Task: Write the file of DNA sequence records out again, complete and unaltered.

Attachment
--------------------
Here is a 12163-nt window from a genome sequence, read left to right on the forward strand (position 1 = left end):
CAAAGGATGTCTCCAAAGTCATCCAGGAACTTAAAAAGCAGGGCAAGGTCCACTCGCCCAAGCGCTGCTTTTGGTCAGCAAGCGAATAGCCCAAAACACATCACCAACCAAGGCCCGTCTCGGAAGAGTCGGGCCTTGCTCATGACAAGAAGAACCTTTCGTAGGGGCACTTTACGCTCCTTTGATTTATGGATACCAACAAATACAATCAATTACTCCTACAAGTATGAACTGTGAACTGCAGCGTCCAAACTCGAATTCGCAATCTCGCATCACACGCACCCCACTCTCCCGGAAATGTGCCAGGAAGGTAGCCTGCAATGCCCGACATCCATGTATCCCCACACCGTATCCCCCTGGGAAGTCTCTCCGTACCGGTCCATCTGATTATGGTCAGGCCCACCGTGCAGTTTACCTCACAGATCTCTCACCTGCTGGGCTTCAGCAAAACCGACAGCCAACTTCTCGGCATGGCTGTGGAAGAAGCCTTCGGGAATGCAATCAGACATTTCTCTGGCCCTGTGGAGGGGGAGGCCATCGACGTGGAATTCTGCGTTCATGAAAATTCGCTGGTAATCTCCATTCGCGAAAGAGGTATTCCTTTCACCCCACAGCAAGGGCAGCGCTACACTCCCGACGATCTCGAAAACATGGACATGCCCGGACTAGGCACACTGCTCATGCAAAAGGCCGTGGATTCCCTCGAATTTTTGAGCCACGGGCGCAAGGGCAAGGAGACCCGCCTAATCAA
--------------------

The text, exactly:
Here is a 12163-nt window from a genome sequence, read left to right on the forward strand (position 1 = left end):
CAAAGGATGTCTCCAAAGTCATCCAGGAACTTAAAAAGCAGGGCAAGGTCCACTCGCCCAAGCGCTGCTTTTGGTCAGCAAGCGAATAGCCCAAAACACATCACCAACCAAGGCCCGTCTCGGAAGAGTCGGGCCTTGCTCATGACAAGAAGAACCTTTCGTAGGGGCACTTTACGCTCCTTTGATTTATGGATACCAACAAATACAATCAATTACTCCTACAAGTATGAACTGTGAACTGCAGCGTCCAAACTCGAATTCGCAATCTCGCATCACACGCACCCCACTCTCCCGGAAATGTGCCAGGAAGGTAGCCTGCAATGCCCGACATCCATGTATCCCCACACCGTATCCCCCTGGGAAGTCTCTCCGTACCGGTCCATCTGATTATGGTCAGGCCCACCGTGCAGTTTACCTCACAGATCTCTCACCTGCTGGGCTTCAGCAAAACCGACAGCCAACTTCTCGGCATGGCTGTGGAAGAAGCCTTCGGGAATGCAATCAGACATTTCTCTGGCCCTGTGGAGGGGGAGGCCATCGACGTGGAATTCTGCGTTCATGAAAATTCGCTGGTAATCTCCATTCGCGAAAGAGGTATTCCTTTCACCCCACAGCAAGGGCAGCGCTACACTCCCGACGATCTCGAAAACATGGACATGCCCGGACTAGGCACACTGCTCATGCAAAAGGCCGTGGATTCCCTCGAATTTTTGAGCCACGGGCGCAAGGGCAAGGAGACCCGCCTAATCAA